Thursday, October 19, 2006

Pastel shades

click photo to enlarge
I was interested (though not very) to read that this season's fashion colour - grey - has been a flop with the buying public. The fashion commentators (now there's a job whose passing no sensible person could regret) concluded that grey clothes looks great - even "sophisticated" - on fashion models, but not so good on normal folk like you and me. Now I'm no fan of fashion, but every now and again I notice when the clothes worn in the street and offered for sale in the stores change. This realisation usually dawns when I find it hard to buy the sludge coloured clothes that I favour.

Once upon a time I thought I didn't like pastel colours. It was probably because I associated them with certain fashions during my youth. At one point older women seemed to wear nothing but pastel shades, usually in some weird fabric like Crimplene. Then the men started to get in on the act and awful pastel coloured shirts, sometimes with white collars, did the rounds. It was probably at that point that I envied the dress sense of Anglican clergymen. Every morning they would get up and and think, "Mmmm, what colour shall I wear today - ah, I know, black and grey!" Now, however, I realise that there is nothing wrong with pastel colours as long as they are in the right place and not draped around my own or anyone else's body! After all what is a pastel shade but a strong colour watered down with a lot of white.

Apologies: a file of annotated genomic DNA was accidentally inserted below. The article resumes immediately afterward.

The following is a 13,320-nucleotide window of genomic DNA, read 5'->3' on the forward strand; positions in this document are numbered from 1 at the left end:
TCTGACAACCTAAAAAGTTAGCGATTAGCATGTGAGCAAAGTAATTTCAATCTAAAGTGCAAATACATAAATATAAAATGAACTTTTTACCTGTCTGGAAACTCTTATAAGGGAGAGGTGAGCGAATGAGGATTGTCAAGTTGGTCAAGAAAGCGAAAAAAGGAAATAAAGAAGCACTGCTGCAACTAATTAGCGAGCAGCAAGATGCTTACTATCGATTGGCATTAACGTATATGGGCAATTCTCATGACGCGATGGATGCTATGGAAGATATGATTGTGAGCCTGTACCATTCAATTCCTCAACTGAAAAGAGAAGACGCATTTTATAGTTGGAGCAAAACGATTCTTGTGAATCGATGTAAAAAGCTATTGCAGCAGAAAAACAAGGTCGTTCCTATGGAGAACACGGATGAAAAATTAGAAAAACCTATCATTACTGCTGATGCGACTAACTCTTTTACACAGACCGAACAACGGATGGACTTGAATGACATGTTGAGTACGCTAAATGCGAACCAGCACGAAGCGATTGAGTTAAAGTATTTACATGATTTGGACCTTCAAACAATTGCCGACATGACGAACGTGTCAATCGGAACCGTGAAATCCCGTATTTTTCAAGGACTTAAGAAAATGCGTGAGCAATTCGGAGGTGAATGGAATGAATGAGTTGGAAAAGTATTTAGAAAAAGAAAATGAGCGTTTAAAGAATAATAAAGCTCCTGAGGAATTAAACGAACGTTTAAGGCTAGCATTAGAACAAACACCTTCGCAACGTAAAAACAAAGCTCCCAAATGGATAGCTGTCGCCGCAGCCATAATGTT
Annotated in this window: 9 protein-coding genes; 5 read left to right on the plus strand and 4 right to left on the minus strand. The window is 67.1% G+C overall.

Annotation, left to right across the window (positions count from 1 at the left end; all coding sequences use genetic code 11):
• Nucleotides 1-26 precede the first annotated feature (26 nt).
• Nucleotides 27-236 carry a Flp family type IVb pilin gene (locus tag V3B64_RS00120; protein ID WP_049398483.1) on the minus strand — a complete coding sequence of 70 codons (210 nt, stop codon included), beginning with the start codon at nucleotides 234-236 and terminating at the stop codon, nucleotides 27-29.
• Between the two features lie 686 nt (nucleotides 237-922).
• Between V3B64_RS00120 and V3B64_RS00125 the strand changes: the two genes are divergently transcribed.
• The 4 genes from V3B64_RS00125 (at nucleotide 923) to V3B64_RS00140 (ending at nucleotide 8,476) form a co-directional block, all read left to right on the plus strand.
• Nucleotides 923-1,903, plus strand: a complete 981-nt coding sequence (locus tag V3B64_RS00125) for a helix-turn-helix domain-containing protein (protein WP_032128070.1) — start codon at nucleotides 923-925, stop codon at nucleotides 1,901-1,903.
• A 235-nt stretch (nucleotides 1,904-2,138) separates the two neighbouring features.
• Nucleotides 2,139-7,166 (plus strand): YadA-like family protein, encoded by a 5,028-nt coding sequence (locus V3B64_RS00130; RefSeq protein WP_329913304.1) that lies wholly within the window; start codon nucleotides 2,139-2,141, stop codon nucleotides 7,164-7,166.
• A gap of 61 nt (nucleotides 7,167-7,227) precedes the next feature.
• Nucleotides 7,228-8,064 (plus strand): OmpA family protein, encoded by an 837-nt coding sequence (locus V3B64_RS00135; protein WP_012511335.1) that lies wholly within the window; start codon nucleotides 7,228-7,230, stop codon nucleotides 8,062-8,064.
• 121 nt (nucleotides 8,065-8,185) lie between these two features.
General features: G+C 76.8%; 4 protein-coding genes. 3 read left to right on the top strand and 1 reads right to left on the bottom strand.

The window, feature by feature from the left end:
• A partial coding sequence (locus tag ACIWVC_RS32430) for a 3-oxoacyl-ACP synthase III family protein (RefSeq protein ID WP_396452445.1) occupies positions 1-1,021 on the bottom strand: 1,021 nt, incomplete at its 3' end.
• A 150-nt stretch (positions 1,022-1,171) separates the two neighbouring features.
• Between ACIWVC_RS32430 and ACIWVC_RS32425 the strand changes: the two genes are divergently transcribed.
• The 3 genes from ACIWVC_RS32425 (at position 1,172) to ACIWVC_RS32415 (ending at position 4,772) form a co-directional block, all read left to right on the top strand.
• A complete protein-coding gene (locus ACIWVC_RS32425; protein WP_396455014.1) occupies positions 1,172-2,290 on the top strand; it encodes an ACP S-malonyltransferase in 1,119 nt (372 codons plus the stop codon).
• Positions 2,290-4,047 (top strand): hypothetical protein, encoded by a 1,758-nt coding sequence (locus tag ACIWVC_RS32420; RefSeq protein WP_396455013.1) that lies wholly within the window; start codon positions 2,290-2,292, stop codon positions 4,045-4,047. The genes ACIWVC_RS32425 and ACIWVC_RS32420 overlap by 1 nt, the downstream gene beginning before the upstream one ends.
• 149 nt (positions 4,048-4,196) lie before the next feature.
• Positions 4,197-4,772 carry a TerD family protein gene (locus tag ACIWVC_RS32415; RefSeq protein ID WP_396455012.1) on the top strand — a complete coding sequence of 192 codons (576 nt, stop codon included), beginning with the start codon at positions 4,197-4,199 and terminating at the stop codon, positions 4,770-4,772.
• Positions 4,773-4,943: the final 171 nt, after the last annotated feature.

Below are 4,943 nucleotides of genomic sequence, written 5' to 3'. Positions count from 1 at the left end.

This row of Victorian workers' houses in Cockermouth, Cumbria, suits the pastel shades that their owners have dressed it in. No doubt they started life painted white or cream, or more likely the colour of the cement render. But the narrow, dark street in this damp corner of England is cheered by the juxtaposition of these light colours and the contrasting details around the windows and doors. Pastel undoubtedly works here. I took this shot with no help from the large van that parked in front of me as I used a long focal length to compress the houses and include a representative selection of colours!
photograph & text (c) T. Boughen